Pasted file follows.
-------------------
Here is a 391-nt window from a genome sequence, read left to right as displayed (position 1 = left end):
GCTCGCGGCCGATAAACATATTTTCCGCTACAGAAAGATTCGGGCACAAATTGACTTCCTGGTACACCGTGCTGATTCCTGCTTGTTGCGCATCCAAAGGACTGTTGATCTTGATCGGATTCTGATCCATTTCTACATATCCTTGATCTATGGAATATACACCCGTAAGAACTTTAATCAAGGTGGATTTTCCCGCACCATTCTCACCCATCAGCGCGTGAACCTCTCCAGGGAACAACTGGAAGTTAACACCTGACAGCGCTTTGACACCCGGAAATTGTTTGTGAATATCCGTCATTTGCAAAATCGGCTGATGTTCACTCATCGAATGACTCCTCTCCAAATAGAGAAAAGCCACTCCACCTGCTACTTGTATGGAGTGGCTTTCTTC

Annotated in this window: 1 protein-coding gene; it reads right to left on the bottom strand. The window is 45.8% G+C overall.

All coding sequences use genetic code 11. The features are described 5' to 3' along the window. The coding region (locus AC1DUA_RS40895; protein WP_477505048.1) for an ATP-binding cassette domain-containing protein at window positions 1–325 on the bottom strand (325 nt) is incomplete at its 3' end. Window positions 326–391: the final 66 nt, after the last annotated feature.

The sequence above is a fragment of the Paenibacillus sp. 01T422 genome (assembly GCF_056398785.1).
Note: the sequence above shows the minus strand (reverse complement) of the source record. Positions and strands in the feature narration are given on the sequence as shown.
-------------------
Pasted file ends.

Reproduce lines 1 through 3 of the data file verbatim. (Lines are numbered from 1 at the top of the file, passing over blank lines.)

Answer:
Here is a 391-nt window from a genome sequence, read left to right as displayed (position 1 = left end):
GCTCGCGGCCGATAAACATATTTTCCGCTACAGAAAGATTCGGGCACAAATTGACTTCCTGGTACACCGTGCTGATTCCTGCTTGTTGCGCATCCAAAGGACTGTTGATCTTGATCGGATTCTGATCCATTTCTACATATCCTTGATCTATGGAATATACACCCGTAAGAACTTTAATCAAGGTGGATTTTCCCGCACCATTCTCACCCATCAGCGCGTGAACCTCTCCAGGGAACAACTGGAAGTTAACACCTGACAGCGCTTTGACACCCGGAAATTGTTTGTGAATATCCGTCATTTGCAAAATCGGCTGATGTTCACTCATCGAATGACTCCTCTCCAAATAGAGAAAAGCCACTCCACCTGCTACTTGTATGGAGTGGCTTTCTTC

Annotated in this window: 1 protein-coding gene; it reads right to left on the bottom strand. The window is 45.8% G+C overall.